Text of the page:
2016 Wimbledon Player Profile: Petra Kvitova
Petra Kvitova is looking to turn around her 2016 season at Wimbledon, where she won both her Grand Slam titles. Photo credit: Clive Brunskill/Getty Images.

Double Wimbledon champion Petra Kvitova is always a name to watch out for at the oldest Grand Slam tournament in the world. It is also the biggest tournament played on grass, the Czech’s self-declared most favourite surface.

However, the odds currently could seem to be going against Kvitova after having a rough start in 2016. The Czech has yet to lift a trophy since August last year at the Connecticut Open in New Haven. Will Wimbledon be the turning point where things take a 180-degree turn for the better in Kvitova’s favour?

2016 results to date

A stomach bug which the Czech caught in her opening tournament of the year in Shenzhen spoiled her start to the season. She scored just two wins out of her first six matches through January and February which included a second round loss in the hands of Daria Gavrilova at the Australia Open and a winless streak while on Fed Cup duty against Romania. She then went on to win just one match in the Dubai-Doha duo in February.

Kvitova looked to have finally started to turn her season around when she made the quarterfinals of Indian Wells and the semifinals of Stuttgart in March and April respectively. These two results remain her best of 2016 so far.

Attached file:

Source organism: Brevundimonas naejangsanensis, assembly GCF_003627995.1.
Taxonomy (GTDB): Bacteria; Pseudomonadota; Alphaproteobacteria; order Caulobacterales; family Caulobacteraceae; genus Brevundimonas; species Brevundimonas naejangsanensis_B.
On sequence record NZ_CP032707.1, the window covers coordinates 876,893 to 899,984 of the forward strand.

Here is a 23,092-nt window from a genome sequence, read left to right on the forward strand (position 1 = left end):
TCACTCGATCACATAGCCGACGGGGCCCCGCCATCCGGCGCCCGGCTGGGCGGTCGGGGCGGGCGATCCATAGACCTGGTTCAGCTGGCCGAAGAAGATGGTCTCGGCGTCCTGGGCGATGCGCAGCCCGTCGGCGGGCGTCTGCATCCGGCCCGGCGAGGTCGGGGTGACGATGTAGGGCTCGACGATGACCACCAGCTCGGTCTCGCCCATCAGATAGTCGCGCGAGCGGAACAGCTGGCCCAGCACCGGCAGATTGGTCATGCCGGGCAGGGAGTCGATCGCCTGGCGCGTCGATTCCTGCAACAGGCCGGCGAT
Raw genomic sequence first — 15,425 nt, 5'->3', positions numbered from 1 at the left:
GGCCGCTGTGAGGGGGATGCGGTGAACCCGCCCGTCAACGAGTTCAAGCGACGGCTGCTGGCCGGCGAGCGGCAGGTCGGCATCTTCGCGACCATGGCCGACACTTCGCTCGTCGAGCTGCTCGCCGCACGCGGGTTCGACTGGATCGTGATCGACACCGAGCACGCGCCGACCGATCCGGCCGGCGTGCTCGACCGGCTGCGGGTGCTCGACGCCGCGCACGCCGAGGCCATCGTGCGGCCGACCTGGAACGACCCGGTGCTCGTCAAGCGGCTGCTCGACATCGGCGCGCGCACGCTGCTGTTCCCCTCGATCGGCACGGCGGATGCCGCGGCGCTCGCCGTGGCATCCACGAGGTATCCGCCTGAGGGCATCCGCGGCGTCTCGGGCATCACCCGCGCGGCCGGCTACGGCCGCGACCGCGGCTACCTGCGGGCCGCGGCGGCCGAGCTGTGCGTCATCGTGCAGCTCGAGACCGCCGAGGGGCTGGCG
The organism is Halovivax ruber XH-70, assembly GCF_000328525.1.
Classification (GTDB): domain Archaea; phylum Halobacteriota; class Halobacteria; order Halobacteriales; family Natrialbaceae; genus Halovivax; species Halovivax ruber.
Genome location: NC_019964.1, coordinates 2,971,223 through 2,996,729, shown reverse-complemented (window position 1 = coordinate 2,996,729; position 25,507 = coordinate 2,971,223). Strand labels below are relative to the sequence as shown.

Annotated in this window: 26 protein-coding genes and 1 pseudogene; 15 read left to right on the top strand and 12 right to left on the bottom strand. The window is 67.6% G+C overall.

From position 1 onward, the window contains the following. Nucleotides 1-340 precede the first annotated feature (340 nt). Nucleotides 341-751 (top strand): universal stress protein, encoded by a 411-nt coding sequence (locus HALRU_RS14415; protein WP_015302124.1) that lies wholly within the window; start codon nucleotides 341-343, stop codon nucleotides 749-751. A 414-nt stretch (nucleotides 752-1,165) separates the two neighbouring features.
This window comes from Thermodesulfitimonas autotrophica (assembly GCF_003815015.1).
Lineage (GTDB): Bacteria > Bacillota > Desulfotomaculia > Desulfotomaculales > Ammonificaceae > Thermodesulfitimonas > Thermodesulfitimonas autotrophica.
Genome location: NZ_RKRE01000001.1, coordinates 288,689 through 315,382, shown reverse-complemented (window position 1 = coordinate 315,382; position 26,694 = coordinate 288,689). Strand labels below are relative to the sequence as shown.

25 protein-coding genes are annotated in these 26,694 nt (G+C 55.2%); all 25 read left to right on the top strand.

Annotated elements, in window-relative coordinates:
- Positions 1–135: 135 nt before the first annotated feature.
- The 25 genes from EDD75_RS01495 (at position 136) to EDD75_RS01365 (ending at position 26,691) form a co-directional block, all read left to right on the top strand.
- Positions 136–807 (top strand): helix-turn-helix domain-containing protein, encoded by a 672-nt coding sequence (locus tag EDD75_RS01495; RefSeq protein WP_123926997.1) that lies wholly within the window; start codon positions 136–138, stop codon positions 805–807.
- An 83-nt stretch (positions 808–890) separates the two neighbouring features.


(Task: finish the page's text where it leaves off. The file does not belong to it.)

Kvitova made the semifinals of Stuttgart in April, racking in her first top 10 win of the year against Garbiñe Muguruza in the quarterfinals. Photo credit: Dennis Grombkowski/Getty Images.
Kvitova made the semifinals of Stuttgart in April, racking in her first top 10 win of the year against Garbiñe Muguruza in the quarterfinals. Photo credit: Dennis Grombkowski/Getty Images.

Throughout May, the Czech’s form looked to have dipped once again. After failing to defend her Mutua Madrid Open title, she exited in the opening round in Rome after being outhit by eventual finalist Madison Keys.

She then suffered a shocking and upsetting three-set loss in the hands of 108th-ranked Shelby Rogers in the third round of the French Open. The Czech failed to win a game in the two sets she lost. It was Kvitova’s first loss to a player outside the top 100 since the 2014 US Open where she fell to Serbia’s Aleksandra Krunic in the same round. The Serb was ranked number 145 at that time.